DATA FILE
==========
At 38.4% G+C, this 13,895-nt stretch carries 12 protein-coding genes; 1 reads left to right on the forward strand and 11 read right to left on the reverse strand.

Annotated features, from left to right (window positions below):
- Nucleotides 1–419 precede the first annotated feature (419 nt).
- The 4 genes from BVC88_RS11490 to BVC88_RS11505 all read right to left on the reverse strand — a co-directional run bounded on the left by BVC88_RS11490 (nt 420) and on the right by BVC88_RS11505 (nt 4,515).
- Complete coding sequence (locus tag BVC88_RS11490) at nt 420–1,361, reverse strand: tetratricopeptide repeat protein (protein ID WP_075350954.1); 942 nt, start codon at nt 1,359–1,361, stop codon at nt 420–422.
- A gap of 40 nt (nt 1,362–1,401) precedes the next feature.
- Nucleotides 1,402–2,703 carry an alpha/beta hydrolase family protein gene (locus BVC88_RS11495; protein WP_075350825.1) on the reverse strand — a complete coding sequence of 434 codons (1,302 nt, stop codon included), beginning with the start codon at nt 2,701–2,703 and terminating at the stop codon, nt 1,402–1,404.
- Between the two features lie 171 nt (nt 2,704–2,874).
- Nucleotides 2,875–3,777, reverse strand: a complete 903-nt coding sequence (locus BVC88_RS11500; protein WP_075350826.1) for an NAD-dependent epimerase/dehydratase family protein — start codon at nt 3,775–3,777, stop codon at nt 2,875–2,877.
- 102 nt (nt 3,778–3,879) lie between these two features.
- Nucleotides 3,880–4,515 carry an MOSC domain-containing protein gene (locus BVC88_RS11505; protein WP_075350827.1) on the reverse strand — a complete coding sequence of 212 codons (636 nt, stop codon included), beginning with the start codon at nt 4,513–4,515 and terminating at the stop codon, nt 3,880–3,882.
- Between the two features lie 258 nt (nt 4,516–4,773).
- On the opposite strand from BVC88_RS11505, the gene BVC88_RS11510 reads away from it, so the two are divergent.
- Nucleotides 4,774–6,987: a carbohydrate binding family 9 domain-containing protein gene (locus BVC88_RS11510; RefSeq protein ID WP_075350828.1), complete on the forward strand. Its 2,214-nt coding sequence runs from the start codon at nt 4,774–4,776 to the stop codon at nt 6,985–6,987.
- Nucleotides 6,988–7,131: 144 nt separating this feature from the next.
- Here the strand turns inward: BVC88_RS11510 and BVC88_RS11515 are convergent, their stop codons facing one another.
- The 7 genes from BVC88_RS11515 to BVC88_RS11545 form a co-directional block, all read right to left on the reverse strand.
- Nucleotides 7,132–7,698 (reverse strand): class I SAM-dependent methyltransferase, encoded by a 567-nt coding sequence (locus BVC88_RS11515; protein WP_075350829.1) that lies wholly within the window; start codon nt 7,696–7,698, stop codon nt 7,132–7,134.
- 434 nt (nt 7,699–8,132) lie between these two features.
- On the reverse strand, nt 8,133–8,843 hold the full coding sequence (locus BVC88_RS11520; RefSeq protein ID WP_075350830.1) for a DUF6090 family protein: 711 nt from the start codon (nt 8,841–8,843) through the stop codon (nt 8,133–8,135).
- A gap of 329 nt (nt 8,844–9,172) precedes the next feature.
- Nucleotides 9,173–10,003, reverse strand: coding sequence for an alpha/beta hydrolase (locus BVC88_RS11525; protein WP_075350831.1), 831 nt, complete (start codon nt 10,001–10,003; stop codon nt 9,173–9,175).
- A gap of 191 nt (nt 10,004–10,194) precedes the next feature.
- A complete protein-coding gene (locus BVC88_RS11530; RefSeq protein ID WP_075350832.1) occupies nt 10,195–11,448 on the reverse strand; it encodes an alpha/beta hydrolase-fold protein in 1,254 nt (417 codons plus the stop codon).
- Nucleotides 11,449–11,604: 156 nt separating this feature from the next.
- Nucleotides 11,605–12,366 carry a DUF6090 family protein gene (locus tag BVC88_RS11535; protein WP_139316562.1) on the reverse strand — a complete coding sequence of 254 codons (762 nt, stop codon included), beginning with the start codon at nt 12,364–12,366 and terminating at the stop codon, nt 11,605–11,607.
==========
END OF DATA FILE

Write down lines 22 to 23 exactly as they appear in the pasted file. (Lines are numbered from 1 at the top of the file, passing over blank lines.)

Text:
- Nucleotides 9,173–10,003, reverse strand: coding sequence for an alpha/beta hydrolase (locus BVC88_RS11525; protein WP_075350831.1), 831 nt, complete (start codon nt 10,001–10,003; stop codon nt 9,173–9,175).
- A gap of 191 nt (nt 10,004–10,194) precedes the next feature.